COVID-19 Research in Brief: 4 April to 10 April, 2020

Nature Medicine summarizes all the research you need to know this week to keep on top of how science is responding to the COVID-19 pandemic.

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Therapy and clinical trials

To date, more than 380 trials for COVID-19 have been posted on, ranging from repurposed antiviral drugs to novel diagnostic imaging techniques.

Antibody- and convalescent plasma-based therapeutic approaches have dominated the news. Several hospitals have recruited people who had recovered from COVID-19 to do plasma transfers for COVID-19 patients. Last Friday, the FDA announced the approval of a plasma therapy trial at Johns Hopkins University. Takeda has announced a polyclonal hyperimmune antigen-purified antibody concentrate. The process used to recover antibodies from patients had already been approved for treatment of other infectious diseases, which the company hopes could lead to fast-track approval. Regeneron has announced it is pursuing a monoclonal antibody strategy using their humanized mouse antibody screening platform to produce an antibody cocktail for both therapeutic and prophylactic use.

Although hopes for antibody-based immunity are high, there is currently little available data on whether human populations develop immunity to SARS-CoV-2. The World Health Organization (WHO) has announced a large-scale effort (named SOLIDARITY II) to aggregate serological data collected in different countries and expects to post results from the initiative within the next few months.

Several studies have found a correlation between serum levels of interleukin-6 (IL-6) and severity of COVID-19 symptoms. Additionally, a report, published as a preprint, suggests that treatment of 20 people diagnosed with severe or critical COVID-19 with the anti-IL-6 receptor drug tocilizumab could have been effective. Of note, the peer-reviewed version of these results has not yet been published. Roche announced the launch of a trial of tocilizumab, with a recruiting target of 330 participants diagnosed with severe COVID-19. Initial results are expected in the summer. Regeneron and Sanofi have expanded the testing in an existing clinical trial of their own anti-IL-6 receptor monoclonal antibody in rheumatoid arthritis to include severe or critically ill COVID-19 patients.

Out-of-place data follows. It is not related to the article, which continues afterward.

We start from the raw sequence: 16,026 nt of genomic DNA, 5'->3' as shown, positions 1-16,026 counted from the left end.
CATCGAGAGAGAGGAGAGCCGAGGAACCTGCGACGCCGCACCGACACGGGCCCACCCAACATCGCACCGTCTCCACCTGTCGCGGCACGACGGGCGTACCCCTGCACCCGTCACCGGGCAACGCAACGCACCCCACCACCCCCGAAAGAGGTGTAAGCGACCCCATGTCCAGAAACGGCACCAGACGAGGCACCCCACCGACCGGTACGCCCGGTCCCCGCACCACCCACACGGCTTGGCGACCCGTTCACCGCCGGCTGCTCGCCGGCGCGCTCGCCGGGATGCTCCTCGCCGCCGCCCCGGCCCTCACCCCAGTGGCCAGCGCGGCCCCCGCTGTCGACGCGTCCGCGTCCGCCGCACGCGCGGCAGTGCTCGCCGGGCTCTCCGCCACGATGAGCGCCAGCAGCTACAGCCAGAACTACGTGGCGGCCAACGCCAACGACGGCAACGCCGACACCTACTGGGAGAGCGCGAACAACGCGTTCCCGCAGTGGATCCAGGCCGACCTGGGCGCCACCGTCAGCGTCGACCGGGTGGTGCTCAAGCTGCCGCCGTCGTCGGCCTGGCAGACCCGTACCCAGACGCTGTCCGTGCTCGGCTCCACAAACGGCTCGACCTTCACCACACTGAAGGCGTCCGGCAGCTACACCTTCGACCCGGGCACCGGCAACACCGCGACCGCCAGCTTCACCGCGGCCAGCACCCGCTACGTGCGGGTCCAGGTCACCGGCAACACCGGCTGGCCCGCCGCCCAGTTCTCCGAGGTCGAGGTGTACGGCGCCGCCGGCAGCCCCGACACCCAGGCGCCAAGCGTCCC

The WHO is curating a list of vaccine candidates, of which two are currently undergoing clinical evaluation: an adenoviral vector-based approach by CanSino Biological Inc. and the Beijing Institute of Biotechnology, and an RNA product by Moderna Inc. and the National Institute of Allergy and Infectious Diseases.


A study surveying levels of neutralizing antibodies (NAbs) to the SARS-CoV-2 spike protein in the plasma of 175 patients who had recovered from COVID-19 in one health center in Shanghai, China, published on medRxiv, shed some light on the development of natural immunity to the virus. These results have not yet been peer-reviewed. Though patients in this study were classified as mild cases, antibody levels correlated positively with C-reactive protein and inversely with lymphocyte counts (NAb levels also tended to be higher in older subjects). A troublesome finding of the study was that approximately 30% of recovered patients showed low NAb titers, including 10 patients with NAbs below the detection limit of the assay.

Preclinical research

A study in Cell shows that human angiotensin-converting enzyme 2 (ACE2) can block SARS-CoV-2 infection of both Vero cells and human blood vessel and kidney organoids. Importantly, the drug has been shown to be safe in humans, though it failed to show efficacy in a 2017 trial of acute respiratory distress patients. Apeiron Biologics has received approval to test recombinant ACE2 in COVID-19 patients in Europe.


An analysis of 1,591 patients in 72 regional hospitals in Lombardy, Italy, published in JAMA, reports that mortality in the intensive care unit was 26%. Among the patients studied, the majority were male (82%) and had extensive comorbidities, confirming previous reports that these factors may play a part in the severity of the disease. The most frequent comorbidity was hypertension (49% overall and 62% of deaths).

Among those patients whose files had respiratory support data, 88% were put on mechanical ventilation.

A Brief Communication, published in Nature Microbiology, reports evidence of community spread of SARS-CoV-2 within the city of Wuhan, China. The researchers re-analysed 640 throat swabs collected for influenza-like illness in Wuhan between October 2019 and January 2020. Nine of the swabs tested positive for SARS-CoV-2; the first positive sample was collected in the first week of 2020.

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